Several months ago stress increased in my life and so did the pain.  Any type of stress directly, and these days immediately, causes fibromyalgia pain to get worse.

I also went on another camping trip that physically set me back.  I lifted logs to have a fire.  Big heavy wonderful logs of Locust wood that I kept burning for four nights and five days right up ‘til the last few hours of packing to leave.  I did plenty I shouldn’t have done.  I hadn’t been camping since that one trip almost five years ago.

Being able to camp is something fibromyalgia has taken from me but evidently, I rebelled.   It didn’t work out too well.

As a result of high levels of stress and the killer camping trip, I recently had to increase my dosage of pain medication.  I thought the aftermath of pain from camping, which was almost four months ago would go away, but it never did.

Pain is depressing.  Knowing that I might have to take pain medication for the rest of my life is scary.  I get scared of getting old because I wonder how an older body will tolerate this pain or the side-effects of medications.   I wonder how many times in my life I will have to increase the dose of pain medication.  There are only so many times a person can do this in one lifetime.  It’s all scary.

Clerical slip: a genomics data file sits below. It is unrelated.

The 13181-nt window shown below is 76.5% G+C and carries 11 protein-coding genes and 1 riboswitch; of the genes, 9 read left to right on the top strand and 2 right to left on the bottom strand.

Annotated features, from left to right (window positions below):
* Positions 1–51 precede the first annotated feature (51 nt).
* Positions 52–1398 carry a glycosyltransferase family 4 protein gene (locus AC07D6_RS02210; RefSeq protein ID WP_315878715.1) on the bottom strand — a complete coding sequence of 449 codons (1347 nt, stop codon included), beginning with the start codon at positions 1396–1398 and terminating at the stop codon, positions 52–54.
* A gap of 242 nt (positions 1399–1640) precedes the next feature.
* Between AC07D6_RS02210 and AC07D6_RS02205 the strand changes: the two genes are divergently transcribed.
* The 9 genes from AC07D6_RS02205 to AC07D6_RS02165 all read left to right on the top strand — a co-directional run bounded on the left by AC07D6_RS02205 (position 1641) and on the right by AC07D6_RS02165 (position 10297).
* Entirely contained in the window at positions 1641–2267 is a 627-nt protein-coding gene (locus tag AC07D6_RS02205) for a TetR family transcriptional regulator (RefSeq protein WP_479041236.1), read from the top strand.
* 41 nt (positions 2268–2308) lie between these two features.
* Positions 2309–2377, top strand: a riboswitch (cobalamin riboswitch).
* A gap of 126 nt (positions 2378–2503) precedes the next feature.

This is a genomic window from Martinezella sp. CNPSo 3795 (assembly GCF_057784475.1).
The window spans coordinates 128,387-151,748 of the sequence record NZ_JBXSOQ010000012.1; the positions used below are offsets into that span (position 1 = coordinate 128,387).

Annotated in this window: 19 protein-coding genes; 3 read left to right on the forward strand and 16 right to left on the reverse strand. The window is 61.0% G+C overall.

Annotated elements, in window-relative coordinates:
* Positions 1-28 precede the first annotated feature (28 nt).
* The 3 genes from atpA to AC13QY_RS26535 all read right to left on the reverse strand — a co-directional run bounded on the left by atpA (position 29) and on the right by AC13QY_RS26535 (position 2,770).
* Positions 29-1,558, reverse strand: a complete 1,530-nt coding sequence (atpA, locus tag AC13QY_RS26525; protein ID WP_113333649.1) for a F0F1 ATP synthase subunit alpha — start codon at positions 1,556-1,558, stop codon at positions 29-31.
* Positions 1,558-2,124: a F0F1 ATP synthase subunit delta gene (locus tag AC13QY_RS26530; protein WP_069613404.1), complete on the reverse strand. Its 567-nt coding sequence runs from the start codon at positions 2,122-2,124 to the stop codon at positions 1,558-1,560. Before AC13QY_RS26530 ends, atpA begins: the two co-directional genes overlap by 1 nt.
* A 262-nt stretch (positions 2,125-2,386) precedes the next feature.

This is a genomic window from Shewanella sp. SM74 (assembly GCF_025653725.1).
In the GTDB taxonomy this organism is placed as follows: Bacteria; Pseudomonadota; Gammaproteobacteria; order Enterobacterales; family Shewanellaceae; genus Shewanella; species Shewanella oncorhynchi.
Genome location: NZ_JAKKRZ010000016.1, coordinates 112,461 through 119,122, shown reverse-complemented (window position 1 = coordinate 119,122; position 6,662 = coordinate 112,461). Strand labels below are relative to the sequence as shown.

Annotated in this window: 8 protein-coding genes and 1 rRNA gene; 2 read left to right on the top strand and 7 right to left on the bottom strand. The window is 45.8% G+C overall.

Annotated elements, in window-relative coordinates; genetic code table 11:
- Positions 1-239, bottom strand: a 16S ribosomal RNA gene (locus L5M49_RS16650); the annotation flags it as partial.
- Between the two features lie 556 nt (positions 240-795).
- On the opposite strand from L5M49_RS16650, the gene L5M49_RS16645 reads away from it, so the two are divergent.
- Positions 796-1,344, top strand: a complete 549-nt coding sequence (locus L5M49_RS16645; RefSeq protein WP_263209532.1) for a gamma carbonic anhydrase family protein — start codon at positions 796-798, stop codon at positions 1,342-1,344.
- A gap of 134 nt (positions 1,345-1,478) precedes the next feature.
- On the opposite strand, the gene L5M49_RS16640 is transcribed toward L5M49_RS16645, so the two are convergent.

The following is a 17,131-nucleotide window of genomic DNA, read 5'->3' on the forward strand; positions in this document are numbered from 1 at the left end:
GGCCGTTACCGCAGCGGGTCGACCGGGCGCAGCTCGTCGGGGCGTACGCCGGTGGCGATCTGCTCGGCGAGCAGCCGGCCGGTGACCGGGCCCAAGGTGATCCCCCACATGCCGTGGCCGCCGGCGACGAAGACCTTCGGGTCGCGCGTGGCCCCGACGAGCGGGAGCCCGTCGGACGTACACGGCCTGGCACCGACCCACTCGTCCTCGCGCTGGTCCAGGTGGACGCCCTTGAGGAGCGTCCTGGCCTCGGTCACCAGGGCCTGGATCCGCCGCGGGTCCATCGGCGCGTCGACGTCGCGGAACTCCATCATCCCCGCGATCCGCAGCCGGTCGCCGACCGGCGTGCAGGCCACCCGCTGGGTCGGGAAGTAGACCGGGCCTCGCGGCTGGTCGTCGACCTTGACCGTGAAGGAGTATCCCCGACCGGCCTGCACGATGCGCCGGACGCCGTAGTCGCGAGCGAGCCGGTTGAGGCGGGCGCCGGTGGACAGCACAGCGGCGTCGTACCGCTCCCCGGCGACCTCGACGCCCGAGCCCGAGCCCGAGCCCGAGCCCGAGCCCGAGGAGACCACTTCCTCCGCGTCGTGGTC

Personally one of the most difficult aspects of living with fibromyalgia pain is that it’s invisible.  The same is true with medical fatigue.   People will question and some will outright attack your character.  Some people question your intelligence and your honesty, along with your motivation to seek out disability benefits when the pain and fatigue is severe.

Personally, it has been my blood relatives who have hurt me the most.  I’m not sure what their intentions have been or what they gain from not believing that I have pain that requires treatment.  They certainly don’t understand what Chronic Fatigue Syndrome entails.

I don’t know where the silver lining in the cloud is.  I’d rather not have pain than to learn the lessons pain teaches, if that’s where the silver lining is.

Pain is humbling.  It teaches that the human body is what it is –human.

Pain begs me to take better care of myself and to care more about myself.